Injectable preparations represented the majority of antimicrobial use/sales mass, with the remainder being predominantly IMM, DCT and footbath routes (Fig 1). Of injectable products 3.5 per cent by mass were CIAs, and injectable treatments largely comprised beta lactams (40.6 per cent) and aminoglycosides (22.1 per cent) by mass, representing the common usage of both penicillin-based antibiotics and penicillin streptomycin combinations. Differences between monitoring metrics resulted in important differences between proportions of AMU attributed to various routes of therapeutic application, which has the potential to influence national-level and farm-level protocols to reduce AMU. Mass-based AMU monitoring (ie, mg/PCU) appears heavily influenced by parenteral therapy, potentially incentivising the reduction of parenteral therapy as a priority with IMM treatments playing a small role in overall mg/PCU as previously reported.12 Dose-based metrics (ie, DDDvet, DCDvet), however, highlight IMM therapies as major contributors to total AMU and may encourage reductions in IMM antimicrobials as a priority. While there is a degree of correlation between the monitoring methodologies, there are high AMU farms that would not be detected if a single monitoring metric was used (Fig 2), with high IMM and high footbath AMU being particularly poorly represented when using mass-based or dose-based methodology, respectively. Given that monitoring methodologies will potentially incentivise reductions in specific treatment routes, it may be prudent to aim for AMU reductions as monitored by both mass-based and dose-based metrics.
The reduction/cessation of usage of antibiotics critically important for human health has received great attention within the livestock industry.11 The current study demonstrated that CIAs represent a mean of 4.7 per cent mg/PCU used on dairy farms, which is high compared with other species (1 per cent of all livestock mg/PCU in 201615). When employing dose-based methodology, the mean farm CIA usage represented 17.8 per cent of DDDvet and 14.9 per cent of DCDvet, respectively, a difference largely due to generally lower dosing requirements of CIAs. Since pressure on the livestock industry to reduce CIA usage will continue to grow, the usage of CIAs on dairy farms will come under scrutiny. To reduce AMU across the livestock industry, it will be important to provide industry-specific targets both in terms of reducing overall usage and specific therapeutics such as CIAs.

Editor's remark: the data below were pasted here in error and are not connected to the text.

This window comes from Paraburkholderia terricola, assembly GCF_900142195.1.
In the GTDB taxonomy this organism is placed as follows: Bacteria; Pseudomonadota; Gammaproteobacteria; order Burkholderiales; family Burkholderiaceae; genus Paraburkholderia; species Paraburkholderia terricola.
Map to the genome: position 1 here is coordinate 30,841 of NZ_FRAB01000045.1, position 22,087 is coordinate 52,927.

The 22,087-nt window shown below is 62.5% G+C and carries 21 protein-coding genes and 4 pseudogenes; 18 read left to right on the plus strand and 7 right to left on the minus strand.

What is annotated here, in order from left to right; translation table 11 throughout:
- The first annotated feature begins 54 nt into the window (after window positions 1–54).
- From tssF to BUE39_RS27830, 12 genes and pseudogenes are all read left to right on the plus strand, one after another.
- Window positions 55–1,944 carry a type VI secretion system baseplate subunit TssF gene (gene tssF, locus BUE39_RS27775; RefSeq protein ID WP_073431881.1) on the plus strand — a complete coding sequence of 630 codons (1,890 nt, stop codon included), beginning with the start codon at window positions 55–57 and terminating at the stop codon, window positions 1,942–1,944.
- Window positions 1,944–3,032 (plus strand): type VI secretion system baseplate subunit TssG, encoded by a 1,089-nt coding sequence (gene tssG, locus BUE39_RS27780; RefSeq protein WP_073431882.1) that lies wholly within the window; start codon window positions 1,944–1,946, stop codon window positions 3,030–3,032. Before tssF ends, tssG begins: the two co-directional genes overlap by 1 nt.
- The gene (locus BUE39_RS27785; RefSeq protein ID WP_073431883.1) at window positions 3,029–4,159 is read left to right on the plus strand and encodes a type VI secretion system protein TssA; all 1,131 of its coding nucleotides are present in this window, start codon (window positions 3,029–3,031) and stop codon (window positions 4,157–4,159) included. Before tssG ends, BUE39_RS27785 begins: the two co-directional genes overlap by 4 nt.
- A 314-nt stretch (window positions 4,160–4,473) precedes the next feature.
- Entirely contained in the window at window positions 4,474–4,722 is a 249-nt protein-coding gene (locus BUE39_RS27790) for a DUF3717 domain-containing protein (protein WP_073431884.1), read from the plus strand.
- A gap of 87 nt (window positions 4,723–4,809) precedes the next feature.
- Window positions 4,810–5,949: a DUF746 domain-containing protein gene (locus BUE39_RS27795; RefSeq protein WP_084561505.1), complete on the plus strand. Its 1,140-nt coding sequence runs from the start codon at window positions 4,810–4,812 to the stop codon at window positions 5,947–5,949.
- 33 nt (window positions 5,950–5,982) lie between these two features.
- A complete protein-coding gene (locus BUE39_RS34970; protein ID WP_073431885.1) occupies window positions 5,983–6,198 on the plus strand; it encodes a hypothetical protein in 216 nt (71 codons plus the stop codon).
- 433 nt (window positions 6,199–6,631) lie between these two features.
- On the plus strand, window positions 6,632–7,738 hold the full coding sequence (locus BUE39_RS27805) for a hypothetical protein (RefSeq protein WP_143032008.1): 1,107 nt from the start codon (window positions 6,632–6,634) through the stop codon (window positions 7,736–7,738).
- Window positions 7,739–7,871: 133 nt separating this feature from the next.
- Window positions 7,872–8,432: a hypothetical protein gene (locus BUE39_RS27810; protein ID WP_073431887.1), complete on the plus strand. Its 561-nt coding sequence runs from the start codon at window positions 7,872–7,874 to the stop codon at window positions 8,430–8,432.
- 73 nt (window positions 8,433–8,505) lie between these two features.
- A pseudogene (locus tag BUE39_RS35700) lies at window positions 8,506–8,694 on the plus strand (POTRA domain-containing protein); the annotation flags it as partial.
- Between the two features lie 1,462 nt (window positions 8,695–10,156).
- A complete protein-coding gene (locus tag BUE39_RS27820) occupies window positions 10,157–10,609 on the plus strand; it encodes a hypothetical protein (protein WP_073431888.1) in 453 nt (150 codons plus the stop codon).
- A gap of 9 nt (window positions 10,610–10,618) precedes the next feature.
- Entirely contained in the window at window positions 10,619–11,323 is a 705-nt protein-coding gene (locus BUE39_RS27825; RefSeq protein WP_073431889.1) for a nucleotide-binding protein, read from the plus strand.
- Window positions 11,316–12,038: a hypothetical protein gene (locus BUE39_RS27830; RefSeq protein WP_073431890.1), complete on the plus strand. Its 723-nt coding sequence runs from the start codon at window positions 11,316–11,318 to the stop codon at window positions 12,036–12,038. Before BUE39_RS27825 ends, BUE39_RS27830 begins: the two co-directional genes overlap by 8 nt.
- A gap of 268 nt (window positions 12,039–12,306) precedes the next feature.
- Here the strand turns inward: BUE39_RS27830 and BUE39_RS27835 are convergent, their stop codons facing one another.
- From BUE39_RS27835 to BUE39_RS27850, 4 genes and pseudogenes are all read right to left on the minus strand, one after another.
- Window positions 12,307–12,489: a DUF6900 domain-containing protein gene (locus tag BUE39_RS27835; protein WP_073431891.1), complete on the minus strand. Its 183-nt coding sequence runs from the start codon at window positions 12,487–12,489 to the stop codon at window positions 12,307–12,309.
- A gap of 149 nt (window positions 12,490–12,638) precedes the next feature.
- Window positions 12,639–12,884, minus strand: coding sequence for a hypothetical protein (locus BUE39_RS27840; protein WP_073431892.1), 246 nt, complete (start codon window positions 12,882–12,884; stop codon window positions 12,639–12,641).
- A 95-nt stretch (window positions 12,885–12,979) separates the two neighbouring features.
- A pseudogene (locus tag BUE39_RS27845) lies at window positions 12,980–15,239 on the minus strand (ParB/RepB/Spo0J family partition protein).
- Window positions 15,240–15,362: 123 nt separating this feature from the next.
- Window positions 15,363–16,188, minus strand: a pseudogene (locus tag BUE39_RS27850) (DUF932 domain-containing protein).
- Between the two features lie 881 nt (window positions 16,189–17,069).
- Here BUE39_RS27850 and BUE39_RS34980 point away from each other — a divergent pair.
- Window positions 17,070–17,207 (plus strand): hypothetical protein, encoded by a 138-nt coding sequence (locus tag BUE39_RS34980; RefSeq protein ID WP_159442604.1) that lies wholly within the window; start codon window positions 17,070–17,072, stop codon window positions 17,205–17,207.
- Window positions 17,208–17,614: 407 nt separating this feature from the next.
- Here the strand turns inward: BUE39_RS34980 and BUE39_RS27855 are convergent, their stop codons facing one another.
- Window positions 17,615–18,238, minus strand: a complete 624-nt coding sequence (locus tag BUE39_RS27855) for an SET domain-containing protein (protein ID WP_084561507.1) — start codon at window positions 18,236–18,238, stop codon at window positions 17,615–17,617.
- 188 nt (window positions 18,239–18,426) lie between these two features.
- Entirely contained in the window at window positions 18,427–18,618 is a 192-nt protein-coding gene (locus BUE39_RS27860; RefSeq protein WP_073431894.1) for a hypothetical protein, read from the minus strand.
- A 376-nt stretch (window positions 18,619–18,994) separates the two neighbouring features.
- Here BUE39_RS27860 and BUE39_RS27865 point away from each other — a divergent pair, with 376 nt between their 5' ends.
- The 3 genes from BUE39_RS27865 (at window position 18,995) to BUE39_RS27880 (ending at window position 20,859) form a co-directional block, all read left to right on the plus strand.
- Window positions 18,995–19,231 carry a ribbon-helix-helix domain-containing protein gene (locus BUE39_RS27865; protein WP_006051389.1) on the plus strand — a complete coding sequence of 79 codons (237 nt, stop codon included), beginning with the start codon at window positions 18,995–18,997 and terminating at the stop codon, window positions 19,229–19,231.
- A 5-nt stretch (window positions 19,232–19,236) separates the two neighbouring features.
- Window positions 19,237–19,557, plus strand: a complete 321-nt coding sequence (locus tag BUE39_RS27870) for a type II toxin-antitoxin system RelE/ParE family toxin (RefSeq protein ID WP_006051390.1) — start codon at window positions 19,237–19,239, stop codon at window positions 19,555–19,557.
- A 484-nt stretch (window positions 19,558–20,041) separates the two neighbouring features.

Monitoring dairy farm AMU to identify high antimicrobial users would enable targeted interventions to facilitate the most effective reductions in overall AMU. The use of oral and footbath antibiotics on farms appears to increase the odds of farms being in the highest 25 per cent of antimicrobial users (mg/PCU), possibly indicating the effects of group medication protocols on increased AMU. This study also illustrated that while most dairy cattle farms do not employ these methods of medication, those that do can dramatically increase overall mass-based AMU (Fig 3). High levels of injectable antibiotic usage are also likely to be a significant driver of overall AMU as measured by mg/PCU, but due to all farms using injectable products, injectable usage was not retained in the final multivariable model. Targeting the reduction of AMU among the minority of high antimicrobial users while maintaining high standards of health, welfare and production may be a fast and effective first step to reduce AMU at farm, practice and national levels.
UK legislation requires medicines administered to livestock to be recorded on farm and the sales of all veterinary products to livestock businesses to be recorded by veterinary practices,28 resulting in two readily available data sources for farm-level AMU monitoring. Farmer-recorded usage will potentially under-report actual usage on farm, as farmer-inputted medicines use has previously been shown to be an under-representation when compared with medicines sales.19 29 This may in part be related to medicines being bought in bulk and not all being used (and therefore not recorded), alongside errors in updating medicines records. In contrast, practice sales records capture all antimicrobials sold to a farm, and therefore may over-report AMU due to antimicrobials not ultimately used. Since important differences in recording methodology and terminology exist between both farms and practices, standardisation of recording protocol will be essential in national monitoring efforts, and caution should be taken when comparing farmer-recorded usage with antimicrobial sales figures.